l I don’t believe an actor needs to take a stand on every social issue around him. That is not an actor’s job. An actor does not have to highlight a cause or be part of any controversy. A movie does not change anything about the kind of person an actor is. Even though people give us a lot of respect and uplift us to a certain stature, it is all just in that moment. We all go back to our regular lives after that. We don’t need to hang on to controversies to stay in the limelight! An actor needs to know his lines, that is his job!

But one expects public figures to influence and perhaps accelerate what is right…

l Honestly, I don’t think it is my responsibility to change society. One may have a personal agenda, but that is a separate thing altogether. That is why I don’t espouse any kind of cause on any social media platform apart from my work. I find that becomes too political an exercise. For example, if I play a pimp in a film and then I advocate the cause of child trafficking on social media, then the whole exercise becomes a sort of contradiction, some kind of a hypocrisy. I’m doing something for money, but talking about just the opposite on social media! That is ridiculous. Even though we are all actors, there has to be a certain kind of clarity in what we do and what we say for people to get convinced. I didn’t set out to change the world you know. If that does happen in the course of my work, then that is chance. Not meticulously crafted reactions!

Don’t you feel that as an actor you should be giving back something to society, in return for all the accolades society has brought you?

l I believe if you want to do something for society you can do it privately. You don’t have to make a show of it on social media. If you are doing that then it becomes a hypocritical exercise in itself. Today, we have a scary situation around us. Everybody has some cause to espouse. Actors choose roles based on how they will come out in society. For example, in America you have the ‘Black Lives Matter’ movement. But if you have every film, every narrative coming out from them based on this theme, then that sort of becomes tiresome. What happened to the beauty of good old storytelling then? Why do we have to keep going on and on with the same jargon!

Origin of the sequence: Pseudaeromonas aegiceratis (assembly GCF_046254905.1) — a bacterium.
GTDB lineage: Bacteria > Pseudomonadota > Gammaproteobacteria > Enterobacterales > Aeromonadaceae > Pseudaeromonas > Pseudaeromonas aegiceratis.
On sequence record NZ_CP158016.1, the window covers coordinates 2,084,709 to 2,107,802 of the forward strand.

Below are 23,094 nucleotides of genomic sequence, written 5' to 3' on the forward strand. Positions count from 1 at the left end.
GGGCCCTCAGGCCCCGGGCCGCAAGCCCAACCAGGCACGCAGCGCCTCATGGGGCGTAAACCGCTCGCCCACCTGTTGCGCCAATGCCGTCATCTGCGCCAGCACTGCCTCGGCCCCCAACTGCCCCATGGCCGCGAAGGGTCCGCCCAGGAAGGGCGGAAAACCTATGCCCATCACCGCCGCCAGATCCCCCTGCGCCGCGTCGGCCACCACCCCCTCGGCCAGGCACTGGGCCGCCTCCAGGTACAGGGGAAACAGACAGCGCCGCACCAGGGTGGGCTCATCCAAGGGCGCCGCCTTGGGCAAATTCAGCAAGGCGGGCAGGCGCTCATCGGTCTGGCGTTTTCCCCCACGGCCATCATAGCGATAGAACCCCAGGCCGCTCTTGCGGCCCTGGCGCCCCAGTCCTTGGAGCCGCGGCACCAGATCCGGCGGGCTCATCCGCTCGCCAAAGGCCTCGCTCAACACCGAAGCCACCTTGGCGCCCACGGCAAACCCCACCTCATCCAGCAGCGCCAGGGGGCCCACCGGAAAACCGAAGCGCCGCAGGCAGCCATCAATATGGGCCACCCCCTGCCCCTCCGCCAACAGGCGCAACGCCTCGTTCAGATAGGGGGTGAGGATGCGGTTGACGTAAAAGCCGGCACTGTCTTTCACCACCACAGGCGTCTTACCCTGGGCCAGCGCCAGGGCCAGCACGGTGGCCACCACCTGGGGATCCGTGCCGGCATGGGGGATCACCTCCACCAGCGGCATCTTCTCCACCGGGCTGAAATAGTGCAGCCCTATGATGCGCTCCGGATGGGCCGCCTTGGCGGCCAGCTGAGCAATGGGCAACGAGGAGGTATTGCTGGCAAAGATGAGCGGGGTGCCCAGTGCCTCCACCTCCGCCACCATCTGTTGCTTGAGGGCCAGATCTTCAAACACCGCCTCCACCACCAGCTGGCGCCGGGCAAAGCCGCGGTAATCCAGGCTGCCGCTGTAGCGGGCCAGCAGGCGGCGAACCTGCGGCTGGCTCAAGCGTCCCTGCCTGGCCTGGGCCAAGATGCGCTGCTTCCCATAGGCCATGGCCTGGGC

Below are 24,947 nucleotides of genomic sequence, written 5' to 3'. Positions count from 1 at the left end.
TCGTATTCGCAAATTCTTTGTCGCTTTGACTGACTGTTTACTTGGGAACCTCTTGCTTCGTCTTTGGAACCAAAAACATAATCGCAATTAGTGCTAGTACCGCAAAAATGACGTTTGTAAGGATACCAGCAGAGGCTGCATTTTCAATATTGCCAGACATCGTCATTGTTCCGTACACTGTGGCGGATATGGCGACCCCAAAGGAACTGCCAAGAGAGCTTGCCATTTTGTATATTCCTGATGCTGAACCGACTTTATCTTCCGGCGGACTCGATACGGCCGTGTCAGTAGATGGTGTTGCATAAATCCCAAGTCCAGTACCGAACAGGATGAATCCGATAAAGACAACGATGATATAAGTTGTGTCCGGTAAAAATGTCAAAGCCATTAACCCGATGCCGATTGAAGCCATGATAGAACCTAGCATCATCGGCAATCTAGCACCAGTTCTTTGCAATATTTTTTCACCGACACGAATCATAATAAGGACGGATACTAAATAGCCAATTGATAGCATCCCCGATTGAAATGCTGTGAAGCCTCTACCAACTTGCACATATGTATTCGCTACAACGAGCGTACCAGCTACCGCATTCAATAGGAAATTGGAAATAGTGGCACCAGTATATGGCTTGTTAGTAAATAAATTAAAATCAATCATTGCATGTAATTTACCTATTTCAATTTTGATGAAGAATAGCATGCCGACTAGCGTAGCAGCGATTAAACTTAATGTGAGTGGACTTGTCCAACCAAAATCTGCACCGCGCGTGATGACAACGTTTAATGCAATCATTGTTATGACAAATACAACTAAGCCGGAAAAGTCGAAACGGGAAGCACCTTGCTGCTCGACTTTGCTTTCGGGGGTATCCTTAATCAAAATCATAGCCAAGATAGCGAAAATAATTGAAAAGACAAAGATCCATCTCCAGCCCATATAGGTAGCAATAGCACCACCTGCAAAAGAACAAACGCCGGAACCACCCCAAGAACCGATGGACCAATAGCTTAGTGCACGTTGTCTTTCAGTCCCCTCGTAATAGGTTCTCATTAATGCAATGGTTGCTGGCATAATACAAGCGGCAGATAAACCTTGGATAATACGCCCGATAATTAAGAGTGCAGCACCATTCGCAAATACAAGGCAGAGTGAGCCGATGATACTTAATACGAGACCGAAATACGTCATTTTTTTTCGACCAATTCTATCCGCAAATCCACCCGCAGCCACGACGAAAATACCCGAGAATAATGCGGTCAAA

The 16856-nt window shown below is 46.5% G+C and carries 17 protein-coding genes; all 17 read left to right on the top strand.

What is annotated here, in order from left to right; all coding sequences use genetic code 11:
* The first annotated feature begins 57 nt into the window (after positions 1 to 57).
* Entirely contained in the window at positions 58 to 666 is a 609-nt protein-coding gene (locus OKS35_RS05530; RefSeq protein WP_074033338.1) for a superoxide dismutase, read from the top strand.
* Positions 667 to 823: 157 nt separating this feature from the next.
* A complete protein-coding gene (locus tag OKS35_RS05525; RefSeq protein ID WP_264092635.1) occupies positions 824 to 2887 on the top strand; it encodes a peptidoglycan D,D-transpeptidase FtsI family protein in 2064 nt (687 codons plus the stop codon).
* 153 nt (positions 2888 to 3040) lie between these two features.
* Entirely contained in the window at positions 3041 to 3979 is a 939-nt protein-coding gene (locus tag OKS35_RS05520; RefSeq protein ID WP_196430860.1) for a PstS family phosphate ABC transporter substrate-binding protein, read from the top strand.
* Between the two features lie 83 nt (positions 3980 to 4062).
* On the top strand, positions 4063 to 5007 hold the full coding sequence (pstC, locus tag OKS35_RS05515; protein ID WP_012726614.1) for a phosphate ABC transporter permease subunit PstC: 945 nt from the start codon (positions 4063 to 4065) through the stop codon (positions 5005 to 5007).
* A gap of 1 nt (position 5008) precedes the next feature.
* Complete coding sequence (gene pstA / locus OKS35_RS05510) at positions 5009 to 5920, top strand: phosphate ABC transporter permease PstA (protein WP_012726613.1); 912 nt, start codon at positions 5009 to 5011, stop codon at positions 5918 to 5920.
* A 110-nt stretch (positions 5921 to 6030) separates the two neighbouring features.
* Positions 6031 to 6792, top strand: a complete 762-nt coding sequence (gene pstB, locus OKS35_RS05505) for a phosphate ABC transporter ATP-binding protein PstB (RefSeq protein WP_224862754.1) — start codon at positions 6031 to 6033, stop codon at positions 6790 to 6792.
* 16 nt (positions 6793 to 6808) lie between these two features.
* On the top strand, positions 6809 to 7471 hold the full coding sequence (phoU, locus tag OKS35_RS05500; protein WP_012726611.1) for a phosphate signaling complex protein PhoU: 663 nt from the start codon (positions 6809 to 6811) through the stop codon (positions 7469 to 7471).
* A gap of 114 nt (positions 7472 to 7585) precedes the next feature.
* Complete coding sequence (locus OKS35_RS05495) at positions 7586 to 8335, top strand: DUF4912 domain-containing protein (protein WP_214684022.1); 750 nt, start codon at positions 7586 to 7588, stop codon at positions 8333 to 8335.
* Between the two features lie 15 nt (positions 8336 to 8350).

But don’t you think things around us have reached rock bottom and unless we keep doing this again and again, we would never be able to get out of that hell hole?

l I totally understand that emotion but these are very political stands to take. I respect and support the view but I believe when actors take political stands or speak up for a cause, it is largely because they want to propagate a political party more than the cause itself! I just don’t see myself doing it! I need to have a clear conscience when I go to bed at night.

(To receive our E-paper on whatsapp daily, please click here. To receive it on Telegram, please click here. We permit sharing of the paper's PDF on WhatsApp and other social media platforms.)

RECENT STORIES

'We got respect only after 10 years': Kapil Dev on his 1983 World Cup-winning team not getting...

'We got respect only after 10 years': Kapil Dev on his 1983 World Cup-winning team not getting...

Harmanpreet Kaur overtakes Mithali Raj to become India's leading run-scorer in women's T20Is

Harmanpreet Kaur overtakes Mithali Raj to become India's leading run-scorer in women's T20Is

Warm-up game: Virat Kohli hits 67, Shreyas Iyer slams 62 as India finish Day Three on 364-7 against...

Warm-up game: Virat Kohli hits 67, Shreyas Iyer slams 62 as India finish Day Three on 364-7 against...

Daily Horoscope for Sunday, June 26, 2022, for all zodiac signs by astrologer Vinayak Vishwas...

Daily Horoscope for Sunday, June 26, 2022, for all zodiac signs by astrologer Vinayak Vishwas...

Mumbai: Victim a girl of modern era, was in love relation with accused, says POCSO court

Mumbai: Victim a girl of modern era, was in love relation with accused, says POCSO court